Any of the processes by which nuclear, cytoplasmic, or intercellular factors influence the differential control of gene action in plants.
Eighteen-carbon cyclopentyl polyunsaturated fatty acids derived from ALPHA-LINOLENIC ACID via an oxidative pathway analogous to the EICOSANOIDS in animals. Biosynthesis is inhibited by SALICYLATES. A key member, jasmonic acid of PLANTS, plays a similar role to ARACHIDONIC ACID in animals.
A plant species of the family ACTINIDIACEAE, order Theales.
The capacity of an organism to defend itself against pathological processes or the agents of those processes. This most often involves innate immunity whereby the organism responds to pathogens in a generic way. The term disease resistance is used most frequently when referring to plants.
A plant genus in the family FABACEAE which is the source of edible beans and the lectin PHYTOHEMAGGLUTININS.
A group of alicyclic hydrocarbons with the general formula R-C5H9.
PLANTS, or their progeny, whose GENOME has been altered by GENETIC ENGINEERING.
Deoxyribonucleic acid that makes up the genetic material of bacteria.
Any detectable and heritable change in the genetic material that causes a change in the GENOTYPE and which is transmitted to daughter cells and to succeeding generations.
Proteins found in plants (flowers, herbs, shrubs, trees, etc.). The concept does not include proteins found in vegetables for which VEGETABLE PROTEINS is available.
Viruses whose host is Pseudomonas. A frequently encountered Pseudomonas phage is BACTERIOPHAGE PHI 6.
A mitosporic Leotiales fungal genus of plant pathogens. It has teleomorphs in the genus Botryotina.
The order of amino acids as they occur in a polypeptide chain. This is referred to as the primary structure of proteins. It is of fundamental importance in determining PROTEIN CONFORMATION.
Those components of an organism that determine its capacity to cause disease but are not required for its viability per se. Two classes have been characterized: TOXINS, BIOLOGICAL and surface adhesion molecules that effect the ability of the microorganism to invade and colonize a host. (From Davis et al., Microbiology, 4th ed. p486)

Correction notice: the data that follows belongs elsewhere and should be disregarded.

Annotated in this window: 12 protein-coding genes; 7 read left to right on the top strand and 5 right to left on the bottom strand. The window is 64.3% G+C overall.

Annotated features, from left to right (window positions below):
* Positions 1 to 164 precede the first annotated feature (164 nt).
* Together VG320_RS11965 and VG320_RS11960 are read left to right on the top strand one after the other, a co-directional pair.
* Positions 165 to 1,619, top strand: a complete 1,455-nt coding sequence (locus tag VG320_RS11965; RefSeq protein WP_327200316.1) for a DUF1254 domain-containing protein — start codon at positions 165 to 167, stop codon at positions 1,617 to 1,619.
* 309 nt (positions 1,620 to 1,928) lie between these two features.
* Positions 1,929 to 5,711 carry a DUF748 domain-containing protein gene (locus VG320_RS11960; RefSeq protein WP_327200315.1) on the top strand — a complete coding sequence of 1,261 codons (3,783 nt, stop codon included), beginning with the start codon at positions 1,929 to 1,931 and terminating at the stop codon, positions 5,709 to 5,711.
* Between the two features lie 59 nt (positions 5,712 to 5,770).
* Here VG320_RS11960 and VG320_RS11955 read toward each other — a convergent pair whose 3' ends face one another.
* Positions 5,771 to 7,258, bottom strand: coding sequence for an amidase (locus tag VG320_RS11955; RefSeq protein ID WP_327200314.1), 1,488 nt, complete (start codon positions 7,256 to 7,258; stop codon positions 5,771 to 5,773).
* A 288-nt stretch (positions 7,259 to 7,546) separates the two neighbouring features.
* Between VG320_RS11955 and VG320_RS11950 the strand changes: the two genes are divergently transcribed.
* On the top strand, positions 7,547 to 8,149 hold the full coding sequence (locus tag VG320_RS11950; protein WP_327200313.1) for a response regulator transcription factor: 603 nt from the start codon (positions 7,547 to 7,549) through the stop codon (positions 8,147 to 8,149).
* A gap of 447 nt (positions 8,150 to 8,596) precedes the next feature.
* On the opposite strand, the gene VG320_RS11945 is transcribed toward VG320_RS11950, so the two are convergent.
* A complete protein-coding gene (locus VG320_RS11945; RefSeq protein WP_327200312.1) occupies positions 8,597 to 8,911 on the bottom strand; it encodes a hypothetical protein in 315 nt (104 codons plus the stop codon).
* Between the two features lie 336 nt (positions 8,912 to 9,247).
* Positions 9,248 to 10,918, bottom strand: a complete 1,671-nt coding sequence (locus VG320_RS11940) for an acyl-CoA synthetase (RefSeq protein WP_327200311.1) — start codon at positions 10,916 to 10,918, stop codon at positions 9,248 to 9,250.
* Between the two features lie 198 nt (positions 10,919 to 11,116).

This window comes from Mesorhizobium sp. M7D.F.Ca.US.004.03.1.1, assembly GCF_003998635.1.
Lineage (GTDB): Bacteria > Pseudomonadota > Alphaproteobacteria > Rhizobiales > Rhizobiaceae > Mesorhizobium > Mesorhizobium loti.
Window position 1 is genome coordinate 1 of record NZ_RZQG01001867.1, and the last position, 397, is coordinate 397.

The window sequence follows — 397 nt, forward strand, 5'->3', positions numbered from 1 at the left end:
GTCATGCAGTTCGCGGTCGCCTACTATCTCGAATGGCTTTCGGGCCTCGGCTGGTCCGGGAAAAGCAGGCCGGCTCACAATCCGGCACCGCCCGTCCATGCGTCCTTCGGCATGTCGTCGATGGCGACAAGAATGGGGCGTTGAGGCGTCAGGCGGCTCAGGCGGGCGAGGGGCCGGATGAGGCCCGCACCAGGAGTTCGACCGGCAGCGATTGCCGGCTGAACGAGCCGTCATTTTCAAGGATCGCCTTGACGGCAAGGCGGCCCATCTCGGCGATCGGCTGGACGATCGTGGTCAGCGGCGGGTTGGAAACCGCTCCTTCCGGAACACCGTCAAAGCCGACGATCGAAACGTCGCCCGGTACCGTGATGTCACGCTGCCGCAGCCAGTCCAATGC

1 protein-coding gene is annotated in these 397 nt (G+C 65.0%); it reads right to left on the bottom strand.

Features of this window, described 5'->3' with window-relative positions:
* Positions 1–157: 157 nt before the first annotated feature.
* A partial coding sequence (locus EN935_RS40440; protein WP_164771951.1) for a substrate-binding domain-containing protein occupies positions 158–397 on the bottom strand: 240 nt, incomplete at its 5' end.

The sequence of PURINES and PYRIMIDINES in nucleic acids and polynucleotides. It is also called nucleotide sequence.
The capacity of a normal organism to remain unaffected by microorganisms and their toxins. It results from the presence of naturally occurring ANTI-INFECTIVE AGENTS, constitutional factors such as BODY TEMPERATURE and immediate acting immune cells such as NATURAL KILLER CELLS.
The interactions between a host and a pathogen, usually resulting in disease.
Mutagenesis where the mutation is caused by the introduction of foreign DNA sequences into a gene or extragenic sequence. This may occur spontaneously in vivo or be experimentally induced in vivo or in vitro. Proviral DNA insertions into or adjacent to a cellular proto-oncogene can interrupt GENETIC TRANSLATION of the coding sequences or interfere with recognition of regulatory elements and cause unregulated expression of the proto-oncogene resulting in tumor formation.
Multicellular, eukaryotic life forms of kingdom Plantae (sensu lato), comprising the VIRIDIPLANTAE; RHODOPHYTA; and GLAUCOPHYTA; all of which acquired chloroplasts by direct endosymbiosis of CYANOBACTERIA. They are characterized by a mainly photosynthetic mode of nutrition; essentially unlimited growth at localized regions of cell divisions (MERISTEMS); cellulose within cells providing rigidity; the absence of organs of locomotion; absence of nervous and sensory systems; and an alternation of haploid and diploid generations.